In 2050, Austin will be part of the HASA (Houston, San Antonio, Austin) megacity. Agricultural areas in close proximity to Austin will not be available unless they are protected by what we call the Vitable Food Production districts. We also call for urban farmers within the urban perimeters. For them, we envision virtual farmer markets and grocery stores that will facilitate their commercial activities supported by clean transportation.
On our vision, farmers in Austin, like Peter – our vitable food entrepreneur in 2050 -, are individuals who are formally trained to produce food under very unpredictable weather conditions, how to use technology that support their business, including traceability of their foods, the Vitability food index, and commercialization. As Peter, farmers of 2050, find that technology is an essential component in their efforts to offer their products to a larger global market by taking advantage of very cost-effective transportation methods.
Let’s use Peter’s words to describe how those farmers will supply food to Austin in 2050: “In Austin, we work with open markets and highly educated consumers that compel producers to provide goods and services in a vitable fashion that benefit the City, and by extension Texas and the nation. The tool that drove and continues driving those efforts is the vitability index, that is of voluntary participation. The vitability index allows consumers to know what the best foods for them and the environment are. … By applying Vitability, Austin has found a straightforward, consumer focused solution to the problems we are now facing. Foods with a smart label showing a Vitability index are available next to non-vitable food. Educated consumers get to decide what they want. Fierce competition between producers has led to innovative ideas such as Local Vertical Farming 2.0 and the exclusive use of renewable energy resources. Food waste has been reduced as food that is grown, manufactured, and transported, but not consumed has a strong negative impact on the overall Vitability score. Most importantly, the food system we have today is not static. Clear lines of communication between consumers and all those involved in the food value chain ensure that as consumer preferences change, all producers will have the same opportunity to meet that new demand.”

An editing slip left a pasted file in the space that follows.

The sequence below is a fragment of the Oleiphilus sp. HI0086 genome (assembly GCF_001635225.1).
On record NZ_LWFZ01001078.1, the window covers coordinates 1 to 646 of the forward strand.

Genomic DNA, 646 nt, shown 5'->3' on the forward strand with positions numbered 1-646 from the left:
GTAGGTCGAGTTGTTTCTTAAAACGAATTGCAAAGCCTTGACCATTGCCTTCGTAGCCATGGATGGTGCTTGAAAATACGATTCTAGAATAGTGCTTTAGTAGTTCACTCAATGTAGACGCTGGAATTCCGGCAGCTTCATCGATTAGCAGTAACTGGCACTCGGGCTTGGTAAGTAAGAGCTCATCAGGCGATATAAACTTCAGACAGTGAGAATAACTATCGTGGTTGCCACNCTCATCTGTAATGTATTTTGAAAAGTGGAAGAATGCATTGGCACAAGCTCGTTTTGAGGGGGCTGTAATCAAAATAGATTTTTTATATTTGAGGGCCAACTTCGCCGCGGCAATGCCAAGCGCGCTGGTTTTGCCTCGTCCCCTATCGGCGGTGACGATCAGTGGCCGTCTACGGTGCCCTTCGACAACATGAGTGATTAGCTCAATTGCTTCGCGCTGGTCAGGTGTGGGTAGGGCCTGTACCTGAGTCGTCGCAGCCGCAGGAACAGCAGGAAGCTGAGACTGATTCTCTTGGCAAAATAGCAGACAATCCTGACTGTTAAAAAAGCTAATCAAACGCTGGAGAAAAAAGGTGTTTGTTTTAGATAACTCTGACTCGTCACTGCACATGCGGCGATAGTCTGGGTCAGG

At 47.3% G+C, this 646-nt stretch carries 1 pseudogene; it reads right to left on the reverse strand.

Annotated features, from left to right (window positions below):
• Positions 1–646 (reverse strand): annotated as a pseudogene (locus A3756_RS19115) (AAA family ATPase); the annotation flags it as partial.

How many do you need to meet the demands of what your vision is suggesting?
The model works with open markets, so it will be the forces of supply and demand the determinant of the number of farmers needed to support Austin, and by extension, the very interconnected Food Value Chain of the future. However, we anticipate that at least 20% of the food consumed in Austin 2050 will be produced locally in the vitable food production districts in Travis county. We include a description of those Vitable districts as part of the full vision under the Environment section.
The vitability index is a very sophisticated tool that promotes transparency in the food value chain. Through the market forces, consumers become active participants in the solution by demanding products they want. This is what happens with the increasing tendency for organic production in response to a growing market. The market is the driver.